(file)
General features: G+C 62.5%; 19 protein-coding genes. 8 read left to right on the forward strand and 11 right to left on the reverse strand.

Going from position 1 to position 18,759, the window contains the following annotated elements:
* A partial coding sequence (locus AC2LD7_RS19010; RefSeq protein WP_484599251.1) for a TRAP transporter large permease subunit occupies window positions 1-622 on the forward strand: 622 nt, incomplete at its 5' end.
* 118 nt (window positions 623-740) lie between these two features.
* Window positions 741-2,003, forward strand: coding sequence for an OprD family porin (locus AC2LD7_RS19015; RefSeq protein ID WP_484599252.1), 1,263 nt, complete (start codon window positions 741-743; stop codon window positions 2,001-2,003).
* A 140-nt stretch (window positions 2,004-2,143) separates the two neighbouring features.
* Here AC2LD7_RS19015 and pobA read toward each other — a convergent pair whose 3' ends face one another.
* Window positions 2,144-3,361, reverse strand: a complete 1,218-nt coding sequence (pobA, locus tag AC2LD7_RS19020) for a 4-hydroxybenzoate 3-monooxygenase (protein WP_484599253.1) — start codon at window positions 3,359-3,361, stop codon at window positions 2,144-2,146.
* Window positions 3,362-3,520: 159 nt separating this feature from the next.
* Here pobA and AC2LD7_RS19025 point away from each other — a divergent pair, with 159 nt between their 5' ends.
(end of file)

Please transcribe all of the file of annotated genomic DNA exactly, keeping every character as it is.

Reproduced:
General features: G+C 62.5%; 19 protein-coding genes. 8 read left to right on the forward strand and 11 right to left on the reverse strand.

Going from position 1 to position 18,759, the window contains the following annotated elements:
* A partial coding sequence (locus AC2LD7_RS19010; RefSeq protein WP_484599251.1) for a TRAP transporter large permease subunit occupies window positions 1-622 on the forward strand: 622 nt, incomplete at its 5' end.
* 118 nt (window positions 623-740) lie between these two features.
* Window positions 741-2,003, forward strand: coding sequence for an OprD family porin (locus AC2LD7_RS19015; RefSeq protein ID WP_484599252.1), 1,263 nt, complete (start codon window positions 741-743; stop codon window positions 2,001-2,003).
* A 140-nt stretch (window positions 2,004-2,143) separates the two neighbouring features.
* Here AC2LD7_RS19015 and pobA read toward each other — a convergent pair whose 3' ends face one another.
* Window positions 2,144-3,361, reverse strand: a complete 1,218-nt coding sequence (pobA, locus tag AC2LD7_RS19020) for a 4-hydroxybenzoate 3-monooxygenase (protein WP_484599253.1) — start codon at window positions 3,359-3,361, stop codon at window positions 2,144-2,146.
* Window positions 3,362-3,520: 159 nt separating this feature from the next.
* Here pobA and AC2LD7_RS19025 point away from each other — a divergent pair, with 159 nt between their 5' ends.